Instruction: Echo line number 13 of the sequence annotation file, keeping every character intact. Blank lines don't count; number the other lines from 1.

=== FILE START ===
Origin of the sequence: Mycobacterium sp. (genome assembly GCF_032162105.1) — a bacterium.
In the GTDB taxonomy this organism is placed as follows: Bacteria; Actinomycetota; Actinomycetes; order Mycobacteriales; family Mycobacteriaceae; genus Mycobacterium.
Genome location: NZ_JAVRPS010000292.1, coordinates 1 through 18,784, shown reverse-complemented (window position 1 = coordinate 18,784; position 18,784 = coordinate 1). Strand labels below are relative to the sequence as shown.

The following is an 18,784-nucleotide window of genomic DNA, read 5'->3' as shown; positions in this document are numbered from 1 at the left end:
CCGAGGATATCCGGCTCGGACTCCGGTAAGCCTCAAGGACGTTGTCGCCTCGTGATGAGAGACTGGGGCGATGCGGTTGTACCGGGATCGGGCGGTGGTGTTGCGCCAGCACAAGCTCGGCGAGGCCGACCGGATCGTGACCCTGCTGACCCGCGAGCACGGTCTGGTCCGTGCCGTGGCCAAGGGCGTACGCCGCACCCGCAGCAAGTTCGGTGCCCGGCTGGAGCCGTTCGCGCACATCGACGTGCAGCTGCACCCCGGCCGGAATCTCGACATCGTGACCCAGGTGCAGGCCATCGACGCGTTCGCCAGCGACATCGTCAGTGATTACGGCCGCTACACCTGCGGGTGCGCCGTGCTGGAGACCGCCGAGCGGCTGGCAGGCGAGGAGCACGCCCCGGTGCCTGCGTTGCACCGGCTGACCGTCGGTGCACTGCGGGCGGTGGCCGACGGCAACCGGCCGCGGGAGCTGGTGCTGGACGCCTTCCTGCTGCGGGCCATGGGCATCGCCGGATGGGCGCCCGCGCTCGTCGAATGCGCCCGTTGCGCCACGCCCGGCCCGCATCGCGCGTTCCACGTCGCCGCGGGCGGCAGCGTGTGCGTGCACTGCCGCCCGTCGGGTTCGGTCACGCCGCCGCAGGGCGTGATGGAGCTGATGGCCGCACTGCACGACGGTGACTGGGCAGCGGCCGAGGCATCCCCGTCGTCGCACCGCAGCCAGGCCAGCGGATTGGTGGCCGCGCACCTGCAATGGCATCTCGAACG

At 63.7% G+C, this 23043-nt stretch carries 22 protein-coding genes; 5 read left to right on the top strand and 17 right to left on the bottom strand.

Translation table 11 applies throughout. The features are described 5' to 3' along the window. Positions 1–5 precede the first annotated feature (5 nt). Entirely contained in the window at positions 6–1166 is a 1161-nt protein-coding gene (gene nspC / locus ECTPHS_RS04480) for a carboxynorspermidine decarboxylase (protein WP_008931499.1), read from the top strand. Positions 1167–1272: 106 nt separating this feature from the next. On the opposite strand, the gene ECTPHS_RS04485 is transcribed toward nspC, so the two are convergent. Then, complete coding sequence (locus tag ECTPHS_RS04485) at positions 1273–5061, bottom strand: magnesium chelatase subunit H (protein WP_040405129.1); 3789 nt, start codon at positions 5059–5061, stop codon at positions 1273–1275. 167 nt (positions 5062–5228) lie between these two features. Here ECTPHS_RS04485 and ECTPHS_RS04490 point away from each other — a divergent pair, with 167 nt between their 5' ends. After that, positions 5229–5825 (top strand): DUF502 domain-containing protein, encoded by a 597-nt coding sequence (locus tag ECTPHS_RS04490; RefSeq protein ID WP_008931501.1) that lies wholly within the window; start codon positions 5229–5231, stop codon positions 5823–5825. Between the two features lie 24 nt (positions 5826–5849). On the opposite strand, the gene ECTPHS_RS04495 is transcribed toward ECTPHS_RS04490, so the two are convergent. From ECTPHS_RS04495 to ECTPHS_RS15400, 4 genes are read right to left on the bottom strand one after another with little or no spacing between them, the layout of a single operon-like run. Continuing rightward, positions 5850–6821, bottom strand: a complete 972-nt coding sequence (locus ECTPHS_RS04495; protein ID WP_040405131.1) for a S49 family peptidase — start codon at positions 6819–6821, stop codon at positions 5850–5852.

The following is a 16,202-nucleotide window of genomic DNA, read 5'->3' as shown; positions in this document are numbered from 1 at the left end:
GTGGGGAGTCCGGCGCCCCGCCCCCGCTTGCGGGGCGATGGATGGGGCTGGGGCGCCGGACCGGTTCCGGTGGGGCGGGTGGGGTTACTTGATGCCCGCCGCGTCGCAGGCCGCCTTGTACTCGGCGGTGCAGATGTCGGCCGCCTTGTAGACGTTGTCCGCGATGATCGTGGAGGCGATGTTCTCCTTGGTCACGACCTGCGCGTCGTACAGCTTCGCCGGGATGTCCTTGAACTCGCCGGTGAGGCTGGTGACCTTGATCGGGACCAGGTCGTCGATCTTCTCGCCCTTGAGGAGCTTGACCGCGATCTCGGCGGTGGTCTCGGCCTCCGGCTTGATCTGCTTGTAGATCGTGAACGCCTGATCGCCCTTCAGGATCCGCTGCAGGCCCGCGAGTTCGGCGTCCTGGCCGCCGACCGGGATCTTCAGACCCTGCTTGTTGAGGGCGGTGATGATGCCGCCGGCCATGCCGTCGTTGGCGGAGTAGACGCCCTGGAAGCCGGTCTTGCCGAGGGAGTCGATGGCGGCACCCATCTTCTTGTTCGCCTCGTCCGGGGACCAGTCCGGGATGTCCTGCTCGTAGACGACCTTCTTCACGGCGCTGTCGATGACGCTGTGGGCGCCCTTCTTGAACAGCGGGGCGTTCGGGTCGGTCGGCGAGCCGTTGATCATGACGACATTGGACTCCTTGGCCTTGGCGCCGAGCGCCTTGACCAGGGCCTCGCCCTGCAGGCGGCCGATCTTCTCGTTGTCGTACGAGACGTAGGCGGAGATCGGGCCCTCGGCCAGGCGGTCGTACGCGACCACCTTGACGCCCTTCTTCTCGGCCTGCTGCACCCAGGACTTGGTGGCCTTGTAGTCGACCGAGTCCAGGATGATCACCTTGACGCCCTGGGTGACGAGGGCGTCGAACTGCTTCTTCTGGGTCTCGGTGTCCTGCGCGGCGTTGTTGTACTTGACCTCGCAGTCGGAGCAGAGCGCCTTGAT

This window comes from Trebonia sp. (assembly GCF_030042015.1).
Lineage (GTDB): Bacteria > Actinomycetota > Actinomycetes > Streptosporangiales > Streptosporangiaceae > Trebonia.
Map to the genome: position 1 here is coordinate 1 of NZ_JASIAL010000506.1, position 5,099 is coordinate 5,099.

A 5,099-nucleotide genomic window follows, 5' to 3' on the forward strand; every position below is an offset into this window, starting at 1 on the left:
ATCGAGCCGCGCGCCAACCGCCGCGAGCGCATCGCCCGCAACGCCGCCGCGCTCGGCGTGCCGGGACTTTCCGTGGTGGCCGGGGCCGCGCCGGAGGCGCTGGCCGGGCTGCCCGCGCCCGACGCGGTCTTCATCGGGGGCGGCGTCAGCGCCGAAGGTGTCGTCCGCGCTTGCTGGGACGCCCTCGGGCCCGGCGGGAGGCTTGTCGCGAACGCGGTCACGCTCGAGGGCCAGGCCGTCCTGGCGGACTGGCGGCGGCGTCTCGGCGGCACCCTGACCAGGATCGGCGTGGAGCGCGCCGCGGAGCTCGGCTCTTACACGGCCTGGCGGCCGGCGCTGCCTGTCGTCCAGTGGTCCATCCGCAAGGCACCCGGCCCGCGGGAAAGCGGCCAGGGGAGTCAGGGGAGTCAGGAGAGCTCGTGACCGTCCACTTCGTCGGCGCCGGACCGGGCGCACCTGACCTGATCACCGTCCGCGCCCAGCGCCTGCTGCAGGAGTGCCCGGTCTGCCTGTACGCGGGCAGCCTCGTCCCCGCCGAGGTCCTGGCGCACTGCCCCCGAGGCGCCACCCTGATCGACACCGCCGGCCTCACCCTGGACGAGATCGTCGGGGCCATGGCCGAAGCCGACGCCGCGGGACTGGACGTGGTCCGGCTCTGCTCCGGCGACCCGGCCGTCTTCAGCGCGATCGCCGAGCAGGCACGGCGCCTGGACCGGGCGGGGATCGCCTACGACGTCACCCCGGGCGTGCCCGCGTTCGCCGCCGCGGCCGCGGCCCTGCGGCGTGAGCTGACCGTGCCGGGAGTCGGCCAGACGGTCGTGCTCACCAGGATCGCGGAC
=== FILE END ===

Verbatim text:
A 5,099-nucleotide genomic window follows, 5' to 3' on the forward strand; every position below is an offset into this window, starting at 1 on the left: